I interpolate that it appears that, despite the passage of seven months, no decision has yet been made on these objections, so that it has not yet been possible for the company to have the matter referred to a Board of Review or to appeal to a Supreme Court: see sec. 187 of the Act. I venture to repeat again, and to apply to a failure to make a decision under sec. 187, the criticism which I made in
Barina Corp. Ltd. v. D.F.C. of T. 85 ATC 4186 at pp. 4189-4190; (1985) 59 A.L.R. 401 at pp. 405-406 about delay in referring a matter to the Supreme

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Court. In the absence of an extension of time under sec. 206, the amount of those assessments is immediately due and payable and is recoverable at law: see sec. 201, 204, 208, 209. It may well be proper for the Commissioner - in this or in another case - to refuse an extension of time in relation to payment of tax due under an assessment but it is in my opinion totally unacceptable that he simultaneously frustrate the exercise by the taxpayer of his statutory right to challenge the correctness of that assessment. This is not the less so in a case where the matter has already had attention over a period of nine years and where the assessment is based not upon admittedly received income but upon notional income; that is upon income not actually received by the taxpayer but said to be within the earning potential of the taxpayer's business.

On 18 July 1985 the applicant filed in this Court an application, made pursuant to the Administrative Decisions (Judicial Review) Act 1977, seeking review of the decision to refuse an extension of time. At a subsequent directions hearing it emerged that there was between the parties a substantial issue as to the discovery of documents. The applicant contended, in effect, that the whole of the documents in the possession of the respondent relating to the making of the assessments should be discovered. The respondent contended that no documents, other than those already annexed to the affidavits filed by the applicant, were discoverable. In order to resolve the matter I directed that the applicant proceed by way of motion for discovery. A notice of motion was filed on 16 January 1986. Both parties have read affidavits dealing with the history of the matter and I have now heard the submissions of counsel upon the question of discovery.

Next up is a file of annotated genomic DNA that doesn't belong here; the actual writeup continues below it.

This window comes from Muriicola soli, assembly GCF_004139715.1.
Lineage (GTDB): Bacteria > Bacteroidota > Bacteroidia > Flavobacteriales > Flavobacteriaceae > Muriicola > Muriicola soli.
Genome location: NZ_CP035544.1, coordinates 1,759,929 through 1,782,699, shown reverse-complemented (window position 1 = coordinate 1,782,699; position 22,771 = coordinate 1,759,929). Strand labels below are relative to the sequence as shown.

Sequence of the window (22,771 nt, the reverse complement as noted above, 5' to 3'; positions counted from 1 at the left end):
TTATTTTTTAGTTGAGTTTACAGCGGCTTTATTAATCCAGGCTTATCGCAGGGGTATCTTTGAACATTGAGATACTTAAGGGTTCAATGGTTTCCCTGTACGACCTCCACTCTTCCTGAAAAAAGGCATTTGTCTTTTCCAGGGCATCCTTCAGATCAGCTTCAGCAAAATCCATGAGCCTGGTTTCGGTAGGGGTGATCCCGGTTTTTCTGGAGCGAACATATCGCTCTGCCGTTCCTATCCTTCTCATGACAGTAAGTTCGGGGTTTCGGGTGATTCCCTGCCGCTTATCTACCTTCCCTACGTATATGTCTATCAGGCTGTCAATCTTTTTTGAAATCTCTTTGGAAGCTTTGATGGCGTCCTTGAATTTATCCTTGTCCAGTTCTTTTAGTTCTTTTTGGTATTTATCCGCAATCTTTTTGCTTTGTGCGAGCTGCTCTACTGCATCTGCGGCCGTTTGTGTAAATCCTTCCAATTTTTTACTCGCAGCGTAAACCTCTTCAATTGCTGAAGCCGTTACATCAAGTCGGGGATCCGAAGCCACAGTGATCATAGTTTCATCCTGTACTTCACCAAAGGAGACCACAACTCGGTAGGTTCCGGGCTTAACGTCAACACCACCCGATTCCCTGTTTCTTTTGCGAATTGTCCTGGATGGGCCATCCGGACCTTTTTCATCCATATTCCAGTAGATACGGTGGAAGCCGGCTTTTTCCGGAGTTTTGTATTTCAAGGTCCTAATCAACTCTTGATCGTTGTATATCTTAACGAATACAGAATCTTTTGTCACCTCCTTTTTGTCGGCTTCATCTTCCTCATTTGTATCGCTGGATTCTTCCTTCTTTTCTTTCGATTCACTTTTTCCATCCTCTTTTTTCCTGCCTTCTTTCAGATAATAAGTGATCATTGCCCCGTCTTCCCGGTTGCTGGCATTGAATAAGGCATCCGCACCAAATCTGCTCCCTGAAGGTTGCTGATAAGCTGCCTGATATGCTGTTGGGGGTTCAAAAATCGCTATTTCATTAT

The claim for discovery, as now made, is narrower than that indicated at the directions hearing. Counsel for the applicant now confines himself to three categories of documents which, he says, are discoverable in the present proceedings: documents which record the progress of the investigation, documents which contain material taken into account by the Commissioner or his delegate in reaching his conclusion as to the earning potential of the business and documents relating to the consideration and determination of the application for an extension of time. The respondent contends that none of these categories of documents is discoverable in the present proceedings.